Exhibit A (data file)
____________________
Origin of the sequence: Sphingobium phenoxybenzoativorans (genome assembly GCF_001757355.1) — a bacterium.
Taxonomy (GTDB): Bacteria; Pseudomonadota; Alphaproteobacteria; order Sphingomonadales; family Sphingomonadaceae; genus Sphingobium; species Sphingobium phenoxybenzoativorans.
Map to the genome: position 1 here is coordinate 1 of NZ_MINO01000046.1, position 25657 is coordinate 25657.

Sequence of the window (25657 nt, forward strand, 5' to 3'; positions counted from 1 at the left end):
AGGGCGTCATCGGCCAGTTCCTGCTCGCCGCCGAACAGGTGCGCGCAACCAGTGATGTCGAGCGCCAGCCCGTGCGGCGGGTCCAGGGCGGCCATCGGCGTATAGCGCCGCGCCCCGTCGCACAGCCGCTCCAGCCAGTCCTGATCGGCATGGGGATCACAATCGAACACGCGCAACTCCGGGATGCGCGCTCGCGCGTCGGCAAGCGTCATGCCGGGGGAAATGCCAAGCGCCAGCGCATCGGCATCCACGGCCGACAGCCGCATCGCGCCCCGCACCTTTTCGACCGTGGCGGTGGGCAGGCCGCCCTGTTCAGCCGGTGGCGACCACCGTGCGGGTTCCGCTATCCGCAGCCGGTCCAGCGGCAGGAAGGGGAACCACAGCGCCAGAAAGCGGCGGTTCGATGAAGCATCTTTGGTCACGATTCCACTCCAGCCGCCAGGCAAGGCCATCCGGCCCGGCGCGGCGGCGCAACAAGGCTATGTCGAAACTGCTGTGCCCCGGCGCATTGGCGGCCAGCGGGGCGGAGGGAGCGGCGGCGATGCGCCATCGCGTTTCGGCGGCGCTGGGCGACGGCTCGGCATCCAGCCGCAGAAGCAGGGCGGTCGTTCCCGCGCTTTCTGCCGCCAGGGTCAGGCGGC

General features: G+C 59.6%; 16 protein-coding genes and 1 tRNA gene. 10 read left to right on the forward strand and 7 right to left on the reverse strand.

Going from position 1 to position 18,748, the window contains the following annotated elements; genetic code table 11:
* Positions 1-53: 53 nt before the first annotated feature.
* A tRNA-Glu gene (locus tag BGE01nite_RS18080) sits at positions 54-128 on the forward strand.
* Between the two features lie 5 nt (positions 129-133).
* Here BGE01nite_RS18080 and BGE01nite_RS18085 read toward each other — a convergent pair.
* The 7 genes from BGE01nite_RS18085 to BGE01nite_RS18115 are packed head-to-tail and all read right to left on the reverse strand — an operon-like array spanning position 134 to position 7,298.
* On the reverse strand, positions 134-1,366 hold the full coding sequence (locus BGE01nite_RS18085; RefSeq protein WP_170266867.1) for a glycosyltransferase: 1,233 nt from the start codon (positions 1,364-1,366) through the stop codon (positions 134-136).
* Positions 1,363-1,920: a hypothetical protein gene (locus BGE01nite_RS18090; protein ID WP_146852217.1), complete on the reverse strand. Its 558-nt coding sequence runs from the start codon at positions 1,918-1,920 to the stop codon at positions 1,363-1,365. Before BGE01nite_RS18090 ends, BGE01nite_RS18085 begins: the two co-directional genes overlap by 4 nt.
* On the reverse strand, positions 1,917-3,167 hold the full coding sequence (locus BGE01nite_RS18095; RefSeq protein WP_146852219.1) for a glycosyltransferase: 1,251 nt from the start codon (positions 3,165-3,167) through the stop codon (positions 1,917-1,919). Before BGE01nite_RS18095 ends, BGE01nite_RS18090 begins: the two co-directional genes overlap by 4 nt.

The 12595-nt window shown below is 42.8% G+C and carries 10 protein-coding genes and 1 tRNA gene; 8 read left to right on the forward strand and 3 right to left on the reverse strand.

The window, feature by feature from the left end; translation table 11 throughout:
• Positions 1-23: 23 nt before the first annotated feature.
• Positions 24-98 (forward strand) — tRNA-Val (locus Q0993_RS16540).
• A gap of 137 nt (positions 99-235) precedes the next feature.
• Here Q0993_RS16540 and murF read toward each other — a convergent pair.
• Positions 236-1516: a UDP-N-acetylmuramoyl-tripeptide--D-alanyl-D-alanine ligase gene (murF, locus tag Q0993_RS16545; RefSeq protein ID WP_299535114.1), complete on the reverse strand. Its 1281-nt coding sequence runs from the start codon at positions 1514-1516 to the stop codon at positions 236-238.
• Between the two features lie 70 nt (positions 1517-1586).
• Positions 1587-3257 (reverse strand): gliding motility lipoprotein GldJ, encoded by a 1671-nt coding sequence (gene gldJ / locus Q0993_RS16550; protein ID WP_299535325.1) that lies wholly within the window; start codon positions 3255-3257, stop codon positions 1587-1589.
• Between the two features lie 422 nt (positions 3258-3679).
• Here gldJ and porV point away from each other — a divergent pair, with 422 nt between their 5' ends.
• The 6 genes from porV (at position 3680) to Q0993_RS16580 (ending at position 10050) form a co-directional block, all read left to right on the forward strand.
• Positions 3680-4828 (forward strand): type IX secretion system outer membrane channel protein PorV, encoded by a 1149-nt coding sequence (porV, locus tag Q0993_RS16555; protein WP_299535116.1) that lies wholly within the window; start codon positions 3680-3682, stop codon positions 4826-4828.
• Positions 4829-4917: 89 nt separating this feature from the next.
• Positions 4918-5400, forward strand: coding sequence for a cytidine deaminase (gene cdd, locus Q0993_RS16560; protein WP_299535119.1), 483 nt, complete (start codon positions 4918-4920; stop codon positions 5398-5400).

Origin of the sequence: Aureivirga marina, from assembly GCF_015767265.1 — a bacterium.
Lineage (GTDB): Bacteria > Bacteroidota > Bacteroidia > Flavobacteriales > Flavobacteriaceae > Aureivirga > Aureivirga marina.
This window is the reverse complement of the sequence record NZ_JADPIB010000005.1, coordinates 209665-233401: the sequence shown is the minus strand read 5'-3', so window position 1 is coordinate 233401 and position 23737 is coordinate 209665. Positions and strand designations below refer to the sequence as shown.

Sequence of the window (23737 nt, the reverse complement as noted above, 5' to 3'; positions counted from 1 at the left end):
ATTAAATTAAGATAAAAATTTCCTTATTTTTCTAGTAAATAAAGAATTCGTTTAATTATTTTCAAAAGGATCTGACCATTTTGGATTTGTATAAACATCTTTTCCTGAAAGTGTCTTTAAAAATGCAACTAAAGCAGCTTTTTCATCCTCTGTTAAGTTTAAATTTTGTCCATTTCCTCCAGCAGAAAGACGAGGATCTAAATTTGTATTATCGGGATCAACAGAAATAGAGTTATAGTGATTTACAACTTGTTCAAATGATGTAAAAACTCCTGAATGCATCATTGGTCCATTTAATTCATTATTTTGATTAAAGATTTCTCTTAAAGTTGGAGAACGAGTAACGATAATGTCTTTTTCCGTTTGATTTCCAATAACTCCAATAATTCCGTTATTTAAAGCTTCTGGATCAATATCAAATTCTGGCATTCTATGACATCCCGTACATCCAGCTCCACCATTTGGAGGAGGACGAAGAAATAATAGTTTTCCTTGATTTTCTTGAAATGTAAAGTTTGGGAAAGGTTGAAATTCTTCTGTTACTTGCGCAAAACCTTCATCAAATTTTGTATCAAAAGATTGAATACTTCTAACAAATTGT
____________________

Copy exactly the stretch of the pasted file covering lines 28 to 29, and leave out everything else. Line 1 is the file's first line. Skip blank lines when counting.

• Positions 3680-4828 (forward strand): type IX secretion system outer membrane channel protein PorV, encoded by a 1149-nt coding sequence (porV, locus tag Q0993_RS16555; protein WP_299535116.1) that lies wholly within the window; start codon positions 3680-3682, stop codon positions 4826-4828.
• Positions 4829-4917: 89 nt separating this feature from the next.